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Mediation Can Resolve Disputes Without Litigation

Paula Chin in Building Operations on February 4, 2019

Little Neck, Queens

Mediation I

Mediators serve as referees, defusing disputes before they result in litigation (illustration by Marcellus Hall).

Feb. 4, 2019

We live in contentious times, including those of us who live in co-ops and condominiums. “People are becoming less tolerant of one another, and there are more disagreements than ever,” says Claudine Gruen, vice president and director of operations at Garthchester Realty. When disputes prove intractable, there’s a tried-and-true remedy available to co-op and condo boards

It’s called mediation, a voluntary approach to settling disputes in which a neutral third party – usually a professional mediator or an attorney – assists the disagreeing parties in resolving conflicts. Mediation can work when there is friction between owners, between an owner and the board and, in newly constructed buildings, between owners and the developer. 

Compared with lawsuits, mediation saves money and time, and it can result in amicable settlements without any festering resentments. “It’s underused, but more co-op and condo boards are realizing it’s the best way to resolve disputes that don’t belong in courts, like noise and odors or people who aren’t paying common charges,” says Michael Graff, principal at Graff Dispute Resolution, who says he has had a 70 percent success rate mediating condo disputes over the last decade. “With mediation, you have nothing to lose and a great deal to gain.” 

Typically, a managing agent who gets a complaint from a resident will try to stop the problem before it starts – for example, getting someone to carpet 80 percent of their floor to mute the sound of footsteps, or install a fan to vent cooking odors. If that doesn’t work, the next step is having the parties talk it out in a controlled environment. 

At Deepdale Gardens, a 1,396-unit co-op in Little Neck, Queens, disputing sides meet onsite with the board’s five-member mediation committee. “We let them speak and listen to each other, and then we make suggestions,” says Fran Heaslip, the board secretary, who chairs the committee. In the two disputes she’s presided over during the past year, matters were settled after a single meeting. “With quality-of-life issues, getting things out in the open so they don’t escalate is sometimes all it takes,” she says. “Anything more serious, though, would be handled by our attorney.”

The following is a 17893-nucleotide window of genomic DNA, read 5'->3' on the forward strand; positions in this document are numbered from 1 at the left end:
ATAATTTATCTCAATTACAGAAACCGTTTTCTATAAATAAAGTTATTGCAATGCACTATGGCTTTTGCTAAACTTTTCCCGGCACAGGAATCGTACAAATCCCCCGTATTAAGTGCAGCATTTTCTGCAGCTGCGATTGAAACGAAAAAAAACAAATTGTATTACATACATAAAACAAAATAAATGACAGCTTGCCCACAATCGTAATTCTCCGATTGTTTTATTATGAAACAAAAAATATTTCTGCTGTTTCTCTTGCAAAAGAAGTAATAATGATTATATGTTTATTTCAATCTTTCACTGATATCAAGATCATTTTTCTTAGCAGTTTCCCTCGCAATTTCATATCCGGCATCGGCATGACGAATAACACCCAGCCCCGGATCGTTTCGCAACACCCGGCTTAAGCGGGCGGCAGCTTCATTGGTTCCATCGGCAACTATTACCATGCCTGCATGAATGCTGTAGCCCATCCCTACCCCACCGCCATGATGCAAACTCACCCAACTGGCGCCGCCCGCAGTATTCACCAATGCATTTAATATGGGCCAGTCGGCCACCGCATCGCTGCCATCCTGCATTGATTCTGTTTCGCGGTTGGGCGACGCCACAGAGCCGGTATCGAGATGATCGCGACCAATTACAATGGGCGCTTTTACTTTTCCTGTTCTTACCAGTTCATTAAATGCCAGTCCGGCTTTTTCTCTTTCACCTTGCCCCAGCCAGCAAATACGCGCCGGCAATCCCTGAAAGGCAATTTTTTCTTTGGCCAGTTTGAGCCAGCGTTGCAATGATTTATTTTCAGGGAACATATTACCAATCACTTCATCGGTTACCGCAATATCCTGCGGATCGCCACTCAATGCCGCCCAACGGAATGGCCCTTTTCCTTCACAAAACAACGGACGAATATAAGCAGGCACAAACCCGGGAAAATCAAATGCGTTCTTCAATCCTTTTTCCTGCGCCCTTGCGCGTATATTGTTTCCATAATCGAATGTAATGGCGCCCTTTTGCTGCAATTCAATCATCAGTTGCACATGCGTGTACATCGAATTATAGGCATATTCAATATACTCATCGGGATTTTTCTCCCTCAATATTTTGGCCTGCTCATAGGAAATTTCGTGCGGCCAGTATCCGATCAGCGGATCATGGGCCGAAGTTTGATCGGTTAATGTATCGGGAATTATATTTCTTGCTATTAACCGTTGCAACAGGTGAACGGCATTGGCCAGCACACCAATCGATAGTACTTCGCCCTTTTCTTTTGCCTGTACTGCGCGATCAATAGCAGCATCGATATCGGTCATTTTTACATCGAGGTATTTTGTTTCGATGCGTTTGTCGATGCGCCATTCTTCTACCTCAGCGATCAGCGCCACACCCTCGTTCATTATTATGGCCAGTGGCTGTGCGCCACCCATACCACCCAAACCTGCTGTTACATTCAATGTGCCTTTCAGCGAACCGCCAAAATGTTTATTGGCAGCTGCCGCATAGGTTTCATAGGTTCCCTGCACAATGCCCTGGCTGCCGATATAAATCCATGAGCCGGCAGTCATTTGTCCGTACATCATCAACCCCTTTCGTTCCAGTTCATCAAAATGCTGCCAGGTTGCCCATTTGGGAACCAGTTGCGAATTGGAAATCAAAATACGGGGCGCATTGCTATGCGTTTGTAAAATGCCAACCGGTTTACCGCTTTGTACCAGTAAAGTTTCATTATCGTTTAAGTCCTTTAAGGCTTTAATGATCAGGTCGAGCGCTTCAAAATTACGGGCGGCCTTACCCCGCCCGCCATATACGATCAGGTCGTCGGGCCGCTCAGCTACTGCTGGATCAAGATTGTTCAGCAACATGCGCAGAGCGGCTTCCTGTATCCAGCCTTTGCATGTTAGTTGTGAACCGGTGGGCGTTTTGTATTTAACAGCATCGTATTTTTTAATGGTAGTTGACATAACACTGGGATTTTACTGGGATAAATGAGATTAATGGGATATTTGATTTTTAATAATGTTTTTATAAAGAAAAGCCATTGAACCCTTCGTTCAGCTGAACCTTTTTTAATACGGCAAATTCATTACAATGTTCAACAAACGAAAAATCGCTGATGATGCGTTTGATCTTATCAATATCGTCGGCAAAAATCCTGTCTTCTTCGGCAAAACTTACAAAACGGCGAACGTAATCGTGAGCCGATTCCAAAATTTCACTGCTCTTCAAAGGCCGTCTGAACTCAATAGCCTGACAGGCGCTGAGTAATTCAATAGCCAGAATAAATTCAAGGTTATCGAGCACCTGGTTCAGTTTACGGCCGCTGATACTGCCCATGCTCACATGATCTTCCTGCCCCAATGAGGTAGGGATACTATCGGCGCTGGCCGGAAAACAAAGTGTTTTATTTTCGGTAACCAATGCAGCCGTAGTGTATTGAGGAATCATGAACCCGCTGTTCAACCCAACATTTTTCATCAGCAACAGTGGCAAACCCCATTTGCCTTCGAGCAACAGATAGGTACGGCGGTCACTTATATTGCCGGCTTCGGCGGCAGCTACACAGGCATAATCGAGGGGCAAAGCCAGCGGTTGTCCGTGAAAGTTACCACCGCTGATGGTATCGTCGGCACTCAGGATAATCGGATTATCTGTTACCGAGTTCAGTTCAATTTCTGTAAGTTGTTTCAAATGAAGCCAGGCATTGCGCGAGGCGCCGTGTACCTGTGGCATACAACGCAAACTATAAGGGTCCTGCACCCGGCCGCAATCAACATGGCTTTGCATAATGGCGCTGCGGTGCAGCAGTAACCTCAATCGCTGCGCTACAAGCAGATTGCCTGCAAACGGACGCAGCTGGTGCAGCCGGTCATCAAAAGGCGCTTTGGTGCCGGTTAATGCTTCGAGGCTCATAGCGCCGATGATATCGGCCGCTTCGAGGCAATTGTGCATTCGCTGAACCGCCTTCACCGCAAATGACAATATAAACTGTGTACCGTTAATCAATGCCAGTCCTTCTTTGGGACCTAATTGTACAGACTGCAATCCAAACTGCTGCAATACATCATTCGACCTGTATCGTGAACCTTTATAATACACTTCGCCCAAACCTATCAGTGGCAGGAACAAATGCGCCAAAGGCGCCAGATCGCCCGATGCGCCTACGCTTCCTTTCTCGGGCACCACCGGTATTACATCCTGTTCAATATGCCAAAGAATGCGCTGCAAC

Gruen, of Garthchester, brings the parties together with a lawyer, Mark Hankin, a partner at Hankin & Mazel, right from the get-go. “I’m always present, taking notes, so it’s on record that the co-op or condo is fulfilling its obligation to remedy the situation,” she explains. For Hankin, the goal is to get people – “even when they come in hating each other” – to come to an agreement after a 40- to 60-minute session, which he says happens more often than not. “Ideally, the parties will also sign a written agreement,” he says. “Otherwise, eventually they might sue each other, and then possibly sue the co-op or condo for not enforcing the regulations.”

Another option for boards is the New York City Bar Association’s (NYCBA) Co-op and Condo Mediation Project, which provides trained private mediators in a more formal setting. “We hardly ever keep people in the same room,” says Graff, a member of the NYCBA panel. “Instead, we start in the same room so each side can express their feelings, then the mediator goes back and forth between them. They’re kept apart until there is a resolution.” 

Richard Brewster, another mediator, adds: “It’s extraordinary how stoked up people get – they feel angry and betrayed and just dig their heels in. When parties aren’t ready to have a civil conversation, mediation can help them move forward.”

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